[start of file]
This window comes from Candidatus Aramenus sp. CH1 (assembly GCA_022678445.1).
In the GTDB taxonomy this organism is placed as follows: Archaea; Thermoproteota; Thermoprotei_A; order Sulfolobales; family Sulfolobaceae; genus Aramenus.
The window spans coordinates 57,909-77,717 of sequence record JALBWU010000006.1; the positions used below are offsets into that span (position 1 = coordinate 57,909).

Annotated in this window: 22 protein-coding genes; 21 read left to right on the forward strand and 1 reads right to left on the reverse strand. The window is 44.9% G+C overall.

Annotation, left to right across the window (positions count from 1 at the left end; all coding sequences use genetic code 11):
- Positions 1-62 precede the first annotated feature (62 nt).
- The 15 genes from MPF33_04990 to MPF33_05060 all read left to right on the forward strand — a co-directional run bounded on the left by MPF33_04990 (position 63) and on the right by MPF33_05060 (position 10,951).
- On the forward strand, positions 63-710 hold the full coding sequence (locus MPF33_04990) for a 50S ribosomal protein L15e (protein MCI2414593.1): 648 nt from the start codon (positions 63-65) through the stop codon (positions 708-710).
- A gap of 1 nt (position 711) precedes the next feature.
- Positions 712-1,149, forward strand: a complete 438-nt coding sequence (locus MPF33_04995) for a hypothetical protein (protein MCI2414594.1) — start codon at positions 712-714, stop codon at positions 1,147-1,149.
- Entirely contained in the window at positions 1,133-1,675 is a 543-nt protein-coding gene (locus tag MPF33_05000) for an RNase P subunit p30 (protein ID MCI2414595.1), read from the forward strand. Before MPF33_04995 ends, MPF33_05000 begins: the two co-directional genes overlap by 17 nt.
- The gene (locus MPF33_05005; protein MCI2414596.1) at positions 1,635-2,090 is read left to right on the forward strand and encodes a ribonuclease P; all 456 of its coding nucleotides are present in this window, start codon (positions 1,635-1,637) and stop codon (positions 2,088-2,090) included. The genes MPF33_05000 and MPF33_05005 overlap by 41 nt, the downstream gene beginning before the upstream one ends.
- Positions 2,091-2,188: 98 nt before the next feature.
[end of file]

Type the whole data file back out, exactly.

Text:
This window comes from Candidatus Aramenus sp. CH1 (assembly GCA_022678445.1).
In the GTDB taxonomy this organism is placed as follows: Archaea; Thermoproteota; Thermoprotei_A; order Sulfolobales; family Sulfolobaceae; genus Aramenus.
The window spans coordinates 57,909-77,717 of sequence record JALBWU010000006.1; the positions used below are offsets into that span (position 1 = coordinate 57,909).

Annotated in this window: 22 protein-coding genes; 21 read left to right on the forward strand and 1 reads right to left on the reverse strand. The window is 44.9% G+C overall.

Annotation, left to right across the window (positions count from 1 at the left end; all coding sequences use genetic code 11):
- Positions 1-62 precede the first annotated feature (62 nt).
- The 15 genes from MPF33_04990 to MPF33_05060 all read left to right on the forward strand — a co-directional run bounded on the left by MPF33_04990 (position 63) and on the right by MPF33_05060 (position 10,951).
- On the forward strand, positions 63-710 hold the full coding sequence (locus MPF33_04990) for a 50S ribosomal protein L15e (protein MCI2414593.1): 648 nt from the start codon (positions 63-65) through the stop codon (positions 708-710).
- A gap of 1 nt (position 711) precedes the next feature.
- Positions 712-1,149, forward strand: a complete 438-nt coding sequence (locus MPF33_04995) for a hypothetical protein (protein MCI2414594.1) — start codon at positions 712-714, stop codon at positions 1,147-1,149.
- Entirely contained in the window at positions 1,133-1,675 is a 543-nt protein-coding gene (locus tag MPF33_05000) for an RNase P subunit p30 (protein ID MCI2414595.1), read from the forward strand. Before MPF33_04995 ends, MPF33_05000 begins: the two co-directional genes overlap by 17 nt.
- The gene (locus MPF33_05005; protein MCI2414596.1) at positions 1,635-2,090 is read left to right on the forward strand and encodes a ribonuclease P; all 456 of its coding nucleotides are present in this window, start codon (positions 1,635-1,637) and stop codon (positions 2,088-2,090) included. The genes MPF33_05000 and MPF33_05005 overlap by 41 nt, the downstream gene beginning before the upstream one ends.
- Positions 2,091-2,188: 98 nt before the next feature.